It rained cats and dogs for the four days we were together. I can’t recall ever having been so wet for so long. Eight people who had never met each other before crammed into a small tent. We cooked our food from rations and made audacious strategic plans by candlelight while trying to keep the coffee grains out of the rain puddles. We had paid to do this—serious money, in fact. It was a hardcore 4-day leadership training that we had signed up for.
The training consisted of solving a number of outdoor challenges in competition with other teams. The challenges to be solved where not the training as such—collaboration under adverse circumstances was the point of it all.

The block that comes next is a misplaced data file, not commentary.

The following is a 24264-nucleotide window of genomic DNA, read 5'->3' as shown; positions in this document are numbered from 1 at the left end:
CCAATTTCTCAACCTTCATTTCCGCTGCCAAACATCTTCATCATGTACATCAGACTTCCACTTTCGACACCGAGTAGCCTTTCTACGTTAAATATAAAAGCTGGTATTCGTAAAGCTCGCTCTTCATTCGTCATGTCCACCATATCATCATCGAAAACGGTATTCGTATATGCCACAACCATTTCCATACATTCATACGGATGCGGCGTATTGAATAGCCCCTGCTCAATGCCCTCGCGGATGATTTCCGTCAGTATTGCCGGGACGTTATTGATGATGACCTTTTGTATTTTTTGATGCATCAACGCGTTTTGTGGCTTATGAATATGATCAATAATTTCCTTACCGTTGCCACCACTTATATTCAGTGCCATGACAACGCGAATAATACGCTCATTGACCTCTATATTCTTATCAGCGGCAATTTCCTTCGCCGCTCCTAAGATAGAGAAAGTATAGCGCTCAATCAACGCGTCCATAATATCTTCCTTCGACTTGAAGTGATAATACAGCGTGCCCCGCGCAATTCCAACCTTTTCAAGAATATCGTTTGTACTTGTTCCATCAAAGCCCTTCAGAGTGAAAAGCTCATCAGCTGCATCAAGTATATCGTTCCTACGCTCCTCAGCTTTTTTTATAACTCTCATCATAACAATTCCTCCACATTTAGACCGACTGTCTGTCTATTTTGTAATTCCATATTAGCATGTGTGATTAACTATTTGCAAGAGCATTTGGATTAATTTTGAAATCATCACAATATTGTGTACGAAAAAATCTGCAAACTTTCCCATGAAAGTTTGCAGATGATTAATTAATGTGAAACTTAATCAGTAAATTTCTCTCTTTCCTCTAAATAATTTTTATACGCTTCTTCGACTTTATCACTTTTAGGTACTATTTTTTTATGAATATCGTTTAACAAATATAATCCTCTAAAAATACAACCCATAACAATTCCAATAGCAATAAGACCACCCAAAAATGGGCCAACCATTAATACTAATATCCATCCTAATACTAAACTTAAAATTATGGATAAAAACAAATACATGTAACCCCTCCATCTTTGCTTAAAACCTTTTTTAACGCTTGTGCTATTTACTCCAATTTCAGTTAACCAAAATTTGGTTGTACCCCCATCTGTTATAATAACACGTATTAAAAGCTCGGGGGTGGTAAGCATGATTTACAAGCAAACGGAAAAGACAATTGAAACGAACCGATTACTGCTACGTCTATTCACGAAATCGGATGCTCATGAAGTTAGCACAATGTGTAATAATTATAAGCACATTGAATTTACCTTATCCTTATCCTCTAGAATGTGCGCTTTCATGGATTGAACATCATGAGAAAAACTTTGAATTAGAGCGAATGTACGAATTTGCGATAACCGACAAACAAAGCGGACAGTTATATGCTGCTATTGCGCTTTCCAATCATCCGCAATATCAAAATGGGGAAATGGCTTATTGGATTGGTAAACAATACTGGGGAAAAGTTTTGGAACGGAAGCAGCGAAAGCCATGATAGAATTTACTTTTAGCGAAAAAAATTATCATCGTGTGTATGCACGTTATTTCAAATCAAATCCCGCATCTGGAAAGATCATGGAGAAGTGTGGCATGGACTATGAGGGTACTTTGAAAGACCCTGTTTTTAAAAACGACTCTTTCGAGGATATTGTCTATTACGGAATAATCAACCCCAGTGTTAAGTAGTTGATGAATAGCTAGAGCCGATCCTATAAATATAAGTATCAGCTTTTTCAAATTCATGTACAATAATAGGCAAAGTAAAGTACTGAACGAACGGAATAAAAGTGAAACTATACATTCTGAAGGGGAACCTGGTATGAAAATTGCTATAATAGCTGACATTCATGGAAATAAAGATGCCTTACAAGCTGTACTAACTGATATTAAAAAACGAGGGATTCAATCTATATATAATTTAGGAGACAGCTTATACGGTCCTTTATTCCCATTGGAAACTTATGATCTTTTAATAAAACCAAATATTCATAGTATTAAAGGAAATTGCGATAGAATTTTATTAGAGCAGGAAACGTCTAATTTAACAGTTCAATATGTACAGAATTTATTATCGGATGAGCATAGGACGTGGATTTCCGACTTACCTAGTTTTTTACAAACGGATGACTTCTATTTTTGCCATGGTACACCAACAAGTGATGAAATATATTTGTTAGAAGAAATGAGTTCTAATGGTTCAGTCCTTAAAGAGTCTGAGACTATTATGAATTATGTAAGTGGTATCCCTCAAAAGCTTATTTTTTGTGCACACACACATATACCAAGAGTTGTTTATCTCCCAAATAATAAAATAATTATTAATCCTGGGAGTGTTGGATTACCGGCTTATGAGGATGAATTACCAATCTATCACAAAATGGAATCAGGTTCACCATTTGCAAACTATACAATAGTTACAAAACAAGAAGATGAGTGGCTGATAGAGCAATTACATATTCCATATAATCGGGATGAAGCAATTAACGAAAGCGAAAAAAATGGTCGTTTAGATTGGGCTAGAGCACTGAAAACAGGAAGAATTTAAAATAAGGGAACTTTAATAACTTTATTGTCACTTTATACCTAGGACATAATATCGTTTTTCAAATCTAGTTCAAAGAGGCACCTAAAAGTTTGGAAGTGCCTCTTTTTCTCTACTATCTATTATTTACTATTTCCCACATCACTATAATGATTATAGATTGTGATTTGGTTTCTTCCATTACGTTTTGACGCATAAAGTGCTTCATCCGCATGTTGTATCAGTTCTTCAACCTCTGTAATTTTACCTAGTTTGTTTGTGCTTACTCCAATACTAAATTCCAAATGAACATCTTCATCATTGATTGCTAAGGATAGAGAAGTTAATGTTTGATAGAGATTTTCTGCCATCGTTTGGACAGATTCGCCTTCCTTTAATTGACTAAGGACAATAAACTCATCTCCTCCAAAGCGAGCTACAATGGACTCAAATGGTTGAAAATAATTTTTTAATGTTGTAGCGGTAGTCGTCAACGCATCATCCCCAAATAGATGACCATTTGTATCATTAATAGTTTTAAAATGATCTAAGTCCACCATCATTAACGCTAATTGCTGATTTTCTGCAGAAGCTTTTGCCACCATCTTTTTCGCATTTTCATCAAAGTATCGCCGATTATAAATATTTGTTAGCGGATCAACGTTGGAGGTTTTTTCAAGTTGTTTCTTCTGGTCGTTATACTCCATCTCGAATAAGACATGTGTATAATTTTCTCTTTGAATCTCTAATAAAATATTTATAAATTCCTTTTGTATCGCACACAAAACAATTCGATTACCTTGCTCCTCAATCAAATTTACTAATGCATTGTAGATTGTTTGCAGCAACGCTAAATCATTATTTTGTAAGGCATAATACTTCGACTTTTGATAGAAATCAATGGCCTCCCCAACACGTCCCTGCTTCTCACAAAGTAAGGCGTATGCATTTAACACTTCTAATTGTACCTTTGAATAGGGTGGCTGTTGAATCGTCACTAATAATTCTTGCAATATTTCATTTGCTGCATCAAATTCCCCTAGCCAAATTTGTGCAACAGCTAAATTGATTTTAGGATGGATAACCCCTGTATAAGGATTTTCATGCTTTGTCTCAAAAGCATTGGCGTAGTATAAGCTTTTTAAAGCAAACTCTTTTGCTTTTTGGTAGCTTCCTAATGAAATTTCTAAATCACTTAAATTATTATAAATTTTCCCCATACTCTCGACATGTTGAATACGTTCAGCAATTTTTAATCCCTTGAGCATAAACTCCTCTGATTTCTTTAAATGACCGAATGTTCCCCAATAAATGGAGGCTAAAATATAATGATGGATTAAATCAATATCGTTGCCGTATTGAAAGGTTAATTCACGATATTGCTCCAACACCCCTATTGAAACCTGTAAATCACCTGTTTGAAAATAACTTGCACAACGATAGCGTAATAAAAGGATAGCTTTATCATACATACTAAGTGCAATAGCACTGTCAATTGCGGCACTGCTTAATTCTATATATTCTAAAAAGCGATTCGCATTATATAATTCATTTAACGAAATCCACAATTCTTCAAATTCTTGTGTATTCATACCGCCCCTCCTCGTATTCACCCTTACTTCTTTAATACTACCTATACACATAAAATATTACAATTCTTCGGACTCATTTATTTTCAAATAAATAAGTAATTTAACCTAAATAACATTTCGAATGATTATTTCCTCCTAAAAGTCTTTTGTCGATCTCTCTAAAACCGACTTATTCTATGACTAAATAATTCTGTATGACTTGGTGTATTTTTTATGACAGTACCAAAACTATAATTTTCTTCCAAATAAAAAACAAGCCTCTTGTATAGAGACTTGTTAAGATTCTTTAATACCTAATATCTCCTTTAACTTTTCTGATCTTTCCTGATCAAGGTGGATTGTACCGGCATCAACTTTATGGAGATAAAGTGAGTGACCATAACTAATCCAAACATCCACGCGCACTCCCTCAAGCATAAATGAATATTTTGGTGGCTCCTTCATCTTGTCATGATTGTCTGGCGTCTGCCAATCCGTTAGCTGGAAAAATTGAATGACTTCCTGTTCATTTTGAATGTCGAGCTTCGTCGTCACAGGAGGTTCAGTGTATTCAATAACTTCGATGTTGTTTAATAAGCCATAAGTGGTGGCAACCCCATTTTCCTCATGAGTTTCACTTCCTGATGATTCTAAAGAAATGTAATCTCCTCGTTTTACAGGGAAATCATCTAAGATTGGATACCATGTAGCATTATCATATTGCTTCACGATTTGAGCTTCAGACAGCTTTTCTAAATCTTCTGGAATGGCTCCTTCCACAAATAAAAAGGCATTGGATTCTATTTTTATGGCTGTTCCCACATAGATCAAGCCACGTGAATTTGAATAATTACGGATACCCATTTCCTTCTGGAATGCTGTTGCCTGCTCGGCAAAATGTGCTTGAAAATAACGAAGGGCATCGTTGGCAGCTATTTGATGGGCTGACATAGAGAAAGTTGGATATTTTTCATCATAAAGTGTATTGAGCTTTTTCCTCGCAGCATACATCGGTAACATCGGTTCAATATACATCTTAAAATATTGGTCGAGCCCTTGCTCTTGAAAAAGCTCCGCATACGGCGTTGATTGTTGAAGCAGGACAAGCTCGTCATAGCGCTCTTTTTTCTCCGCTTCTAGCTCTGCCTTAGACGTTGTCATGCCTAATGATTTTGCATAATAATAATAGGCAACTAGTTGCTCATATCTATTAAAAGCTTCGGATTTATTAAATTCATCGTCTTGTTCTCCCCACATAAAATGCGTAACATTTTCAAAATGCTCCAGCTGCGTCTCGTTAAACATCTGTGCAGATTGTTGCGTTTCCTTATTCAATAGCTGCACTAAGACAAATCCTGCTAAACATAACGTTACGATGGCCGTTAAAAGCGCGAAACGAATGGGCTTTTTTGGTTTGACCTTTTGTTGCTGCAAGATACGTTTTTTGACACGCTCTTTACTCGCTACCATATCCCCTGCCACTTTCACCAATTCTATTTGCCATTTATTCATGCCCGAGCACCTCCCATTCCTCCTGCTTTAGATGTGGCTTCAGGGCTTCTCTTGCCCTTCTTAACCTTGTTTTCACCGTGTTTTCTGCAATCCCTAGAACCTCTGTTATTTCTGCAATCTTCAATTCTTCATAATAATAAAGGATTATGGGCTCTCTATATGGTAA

It's a long time ago—more than 25 years to be honest—but I can still recall lots of details. More than anything I can distinctly recall the other team members, despite the fact that I had never meet them before and have not seen them since. But from time to time one or the other will show...
Essentially, you're the instrument. How you decide to show up from situation to situation will determine how your relationships with other people are formed.
If you're the instrument, you will need to be aware of three things: your actions, behaviors, and conversations. At the end of the day, how you decide to mix and match these three will determine how successful you end up being in your roles as an FTM—or in any future management position for that matter.
In this blog post, you'll explore the first of these three key tools.
What you decide to do—or not to do—defines you in your managerial role.
Leaders who come across as trustworthy and powerful in the best sense of the words are the people whom you know you can trust to act on something when it's brought to their attention. In my view, they are powerful leaders.